Notes and Editorial Reviews
Hampson's Hamlet is full of subtle shadings of tone and color, and the recitatives are invested with life and character -- an excellent performance that shows Thomas is not just an operatic lightweight.
Variously described as a "powerful, dark-hued masterpiece" and as, dramatically, a travesty with some musical high spots amid a sea of commonplace sentimentalities, Thomas's Hamlet seems to demand being looked at afresh. Forget Shakespeare if you can (although much of his text is employed) for, after all, he was already making his own version of an old story, and do not repine at the absence of Rosencrantz, Guildenstern or Fortinbras, nor that Polonius's part is reduced to a mere eight bars; and though the contrived happy ending, with Hamlet being proclaimed king, takes some swallowing, responsibility for this lies not with Thomas but with the French audiences of the 1860s, whose bourgeois tastes, unable to take stronger meat, had already forced his librettists Carre and Barbier (in Gounod's Faust and Thomas's Mignon) to emasculate Goethe. For the Covent Garden production of Hamlet a year after the Paris premiere, the ending was changed as a sop to British sensibilities, and Hamlet kills himself. Richard Bonynge, in his version on Decca, tries to effect a rapprochement with Shakespeare and has Hamlet fatally wounded at the very start of the duel. The present recording goes back to Thomas's original but also includes the Covent Garden ending in an appendix, to which is also banished the musically shallow and banal ballet (dramatically irrelevant) on which Parisian audiences insisted. An extra point of interest in this set is the inclusion (also in an appendix) of a duet between Claudius and Gertrude which has only recently been discovered in the Bibliotheque National and which has not previously been recorded. In any case, this recording—over three hours of it—is more complete than the Decca issue, in which there were a number of small cuts.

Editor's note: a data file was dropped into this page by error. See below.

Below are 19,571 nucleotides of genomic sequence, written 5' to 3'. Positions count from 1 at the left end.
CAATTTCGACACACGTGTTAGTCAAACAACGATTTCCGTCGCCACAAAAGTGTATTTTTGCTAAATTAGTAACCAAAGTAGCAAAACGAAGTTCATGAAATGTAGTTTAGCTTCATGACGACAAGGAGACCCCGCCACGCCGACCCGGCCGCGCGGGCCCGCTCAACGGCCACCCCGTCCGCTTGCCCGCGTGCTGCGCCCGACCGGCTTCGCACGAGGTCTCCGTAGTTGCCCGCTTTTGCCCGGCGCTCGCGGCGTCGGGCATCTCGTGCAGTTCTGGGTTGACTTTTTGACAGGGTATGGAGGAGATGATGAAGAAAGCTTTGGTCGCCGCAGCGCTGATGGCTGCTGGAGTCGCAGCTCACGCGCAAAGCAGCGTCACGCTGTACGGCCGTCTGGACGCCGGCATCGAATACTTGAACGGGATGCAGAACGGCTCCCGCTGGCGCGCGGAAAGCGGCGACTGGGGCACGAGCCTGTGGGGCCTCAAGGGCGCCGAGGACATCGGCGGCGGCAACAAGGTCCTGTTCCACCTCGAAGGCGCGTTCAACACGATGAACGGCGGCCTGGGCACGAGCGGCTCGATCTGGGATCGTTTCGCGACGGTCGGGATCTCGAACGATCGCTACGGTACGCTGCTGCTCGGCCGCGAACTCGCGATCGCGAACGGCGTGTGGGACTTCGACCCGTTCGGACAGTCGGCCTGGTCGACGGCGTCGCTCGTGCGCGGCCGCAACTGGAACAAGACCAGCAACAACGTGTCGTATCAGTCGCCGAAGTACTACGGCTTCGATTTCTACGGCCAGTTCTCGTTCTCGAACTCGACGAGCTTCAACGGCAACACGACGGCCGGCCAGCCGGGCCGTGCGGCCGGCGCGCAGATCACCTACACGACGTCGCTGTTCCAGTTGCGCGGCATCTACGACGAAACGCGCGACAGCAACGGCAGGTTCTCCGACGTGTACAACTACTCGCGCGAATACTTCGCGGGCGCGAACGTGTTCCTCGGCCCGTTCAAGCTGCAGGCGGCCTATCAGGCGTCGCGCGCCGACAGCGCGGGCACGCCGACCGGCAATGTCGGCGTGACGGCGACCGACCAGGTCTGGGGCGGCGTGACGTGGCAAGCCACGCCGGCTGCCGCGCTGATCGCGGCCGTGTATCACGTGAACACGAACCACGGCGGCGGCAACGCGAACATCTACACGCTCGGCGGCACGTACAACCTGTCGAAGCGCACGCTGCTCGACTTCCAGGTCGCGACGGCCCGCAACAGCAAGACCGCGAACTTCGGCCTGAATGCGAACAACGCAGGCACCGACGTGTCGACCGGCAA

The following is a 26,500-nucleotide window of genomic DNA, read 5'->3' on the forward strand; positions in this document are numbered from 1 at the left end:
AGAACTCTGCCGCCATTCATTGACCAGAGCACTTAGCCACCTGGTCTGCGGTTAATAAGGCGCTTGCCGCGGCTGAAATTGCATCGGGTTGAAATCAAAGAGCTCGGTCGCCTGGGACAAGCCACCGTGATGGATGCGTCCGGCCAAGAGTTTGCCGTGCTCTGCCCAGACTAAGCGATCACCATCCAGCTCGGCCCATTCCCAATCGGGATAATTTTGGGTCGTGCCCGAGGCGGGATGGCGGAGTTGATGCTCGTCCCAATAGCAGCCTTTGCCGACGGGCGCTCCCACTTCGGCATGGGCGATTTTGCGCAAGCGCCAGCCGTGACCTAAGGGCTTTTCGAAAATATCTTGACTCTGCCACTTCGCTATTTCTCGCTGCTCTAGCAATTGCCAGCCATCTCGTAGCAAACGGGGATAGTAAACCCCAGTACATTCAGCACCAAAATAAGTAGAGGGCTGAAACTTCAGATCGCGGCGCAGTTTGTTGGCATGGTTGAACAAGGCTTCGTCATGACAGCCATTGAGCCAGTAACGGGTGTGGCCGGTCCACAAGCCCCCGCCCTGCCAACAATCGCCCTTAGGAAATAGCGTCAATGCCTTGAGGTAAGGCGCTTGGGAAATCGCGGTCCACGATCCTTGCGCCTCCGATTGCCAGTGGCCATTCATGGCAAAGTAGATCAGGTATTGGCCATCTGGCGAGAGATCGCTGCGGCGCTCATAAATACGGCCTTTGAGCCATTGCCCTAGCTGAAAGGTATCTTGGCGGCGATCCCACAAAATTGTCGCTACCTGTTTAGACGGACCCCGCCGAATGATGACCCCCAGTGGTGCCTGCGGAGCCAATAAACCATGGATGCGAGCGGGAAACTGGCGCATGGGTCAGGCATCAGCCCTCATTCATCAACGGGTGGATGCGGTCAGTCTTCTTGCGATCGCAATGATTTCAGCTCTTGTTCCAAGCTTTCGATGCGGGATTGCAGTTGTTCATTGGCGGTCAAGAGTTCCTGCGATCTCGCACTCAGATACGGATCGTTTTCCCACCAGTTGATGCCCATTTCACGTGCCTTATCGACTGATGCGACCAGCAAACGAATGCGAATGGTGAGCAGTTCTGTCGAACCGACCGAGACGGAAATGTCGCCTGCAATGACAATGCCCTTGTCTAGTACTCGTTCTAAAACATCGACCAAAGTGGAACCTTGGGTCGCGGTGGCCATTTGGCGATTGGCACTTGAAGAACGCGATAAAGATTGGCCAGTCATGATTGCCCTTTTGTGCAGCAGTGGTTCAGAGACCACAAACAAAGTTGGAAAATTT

So, viewing the work objectively, what impression does it make? Somewhat to my surprise in view of JBS's murmurs about "triviality", I find myself inclining more to the first view quoted above of the opera. There are indeed undistinguished sections, where Thomas lapses into the conventional and pretty-pretty—and lead-ins to arias are too often like ballet-dancers' "take up position" (though the introduction to "To be or not to be" is almost Verdian)—but against this must be set the tense scene of the ghost's appearance, Hamlet's highly dramatic confrontation of Gertrude (with a further manifestation by the ghost), and such arias as Claudius's prayer for forgiveness and Hamlet's "Comme une pale fleur". Thomas's orchestration is colourful and full of felicities (and I'm not merely thinking of his employment of a saxophone), with highly effective use of the trombones, and the Intermezzo to Act 4, a clarinet solo, is singularly lovely.
This good impression owes much to the excellent performance here. Almeida secures the utmost in commitment from the LPO—the initial coronation march has tremendous impact—(though occasionally, as in Act 1, the orchestra is allowed to outbalance the singers) and the splendidly firm-voiced and tonally sensitive Ambrosian Singers; and the casting is admirable, with not a single weakness. The principals sound younger, and therefore more plausible, than in the Bonynge set. Anderson, with her seductive voice and sparkling technique, presents a more touching and vulnerable Ophelia, and manages even to make the protracted mad scene that occupies all of Act 3 something more than the mere display-piece for prima donnas and canary-fanciers it has long been considered. (Her Ballad that this contains and which is movingly taken up by the wordless chorus bears a close resemblance to the first movement of Grieg's Op. 63, and proves to have been suggested to Thomas by his Scandinavian first Ophelia, Christine Nilsson.) Hampson's Hamlet is full of subtle shadings of tone and colour, and the recitatives (his as well as the others') are invested with life and character in a way that leaves the Bonynge set standing. Ramey brings weight (if perhaps not ideal steadiness) to his portrayal of Claudius, Denyce Graves has a secure facility as Gertrude, and in the minor parts, all of which are well taken, one distinct advantage over the earlier set is the fine First Gravedigger of Thierry Felix instead of his dreadfully wobbly predecessor. The overall standard of the French is notably superior. My one criticism is that, as compared with John Tomlinson's awe-inspiring ghost, set in a hollow acoustic, Courtis here is given insufficient presence, so that his all-important narration fails to make its proper effect. In sum, however, I recommend listeners to give Thomas another chance and not just to dismiss him as an operatic lightweight.
-- Gramophone [1/1994]
Review of original release